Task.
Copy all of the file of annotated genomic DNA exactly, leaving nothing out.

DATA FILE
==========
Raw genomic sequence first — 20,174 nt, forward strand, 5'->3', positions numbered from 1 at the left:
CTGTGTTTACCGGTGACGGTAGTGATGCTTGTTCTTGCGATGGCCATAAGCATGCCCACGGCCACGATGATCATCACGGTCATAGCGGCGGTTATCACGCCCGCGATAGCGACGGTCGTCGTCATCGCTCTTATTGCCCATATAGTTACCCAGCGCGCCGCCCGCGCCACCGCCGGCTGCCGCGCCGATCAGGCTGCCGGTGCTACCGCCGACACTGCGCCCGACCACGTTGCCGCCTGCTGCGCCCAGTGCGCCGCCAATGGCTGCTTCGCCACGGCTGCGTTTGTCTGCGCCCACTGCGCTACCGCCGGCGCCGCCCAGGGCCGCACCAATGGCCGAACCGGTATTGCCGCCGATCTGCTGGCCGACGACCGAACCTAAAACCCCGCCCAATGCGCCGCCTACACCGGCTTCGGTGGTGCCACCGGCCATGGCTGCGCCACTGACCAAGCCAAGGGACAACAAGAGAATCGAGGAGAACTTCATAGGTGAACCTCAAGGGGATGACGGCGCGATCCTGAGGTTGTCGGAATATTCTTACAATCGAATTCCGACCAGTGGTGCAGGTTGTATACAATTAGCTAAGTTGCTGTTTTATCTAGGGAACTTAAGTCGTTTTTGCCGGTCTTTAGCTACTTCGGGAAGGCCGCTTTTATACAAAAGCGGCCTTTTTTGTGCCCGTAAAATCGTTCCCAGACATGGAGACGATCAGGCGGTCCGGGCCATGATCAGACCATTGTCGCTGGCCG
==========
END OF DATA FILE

Raw genomic sequence first — 20,174 nt, forward strand, 5'->3', positions numbered from 1 at the left:
CTGTGTTTACCGGTGACGGTAGTGATGCTTGTTCTTGCGATGGCCATAAGCATGCCCACGGCCACGATGATCATCACGGTCATAGCGGCGGTTATCACGCCCGCGATAGCGACGGTCGTCGTCATCGCTCTTATTGCCCATATAGTTACCCAGCGCGCCGCCCGCGCCACCGCCGGCTGCCGCGCCGATCAGGCTGCCGGTGCTACCGCCGACACTGCGCCCGACCACGTTGCCGCCTGCTGCGCCCAGTGCGCCGCCAATGGCTGCTTCGCCACGGCTGCGTTTGTCTGCGCCCACTGCGCTACCGCCGGCGCCGCCCAGGGCCGCACCAATGGCCGAACCGGTATTGCCGCCGATCTGCTGGCCGACGACCGAACCTAAAACCCCGCCCAATGCGCCGCCTACACCGGCTTCGGTGGTGCCACCGGCCATGGCTGCGCCACTGACCAAGCCAAGGGACAACAAGAGAATCGAGGAGAACTTCATAGGTGAACCTCAAGGGGATGACGGCGCGATCCTGAGGTTGTCGGAATATTCTTACAATCGAATTCCGACCAGTGGTGCAGGTTGTATACAATTAGCTAAGTTGCTGTTTTATCTAGGGAACTTAAGTCGTTTTTGCCGGTCTTTAGCTACTTCGGGAAGGCCGCTTTTATACAAAAGCGGCCTTTTTTGTGCCCGTAAAATCGTTCCCAGACATGGAGACGATCAGGCGGTCCGGGCCATGATCAGACCATTGTCGCTGGCCG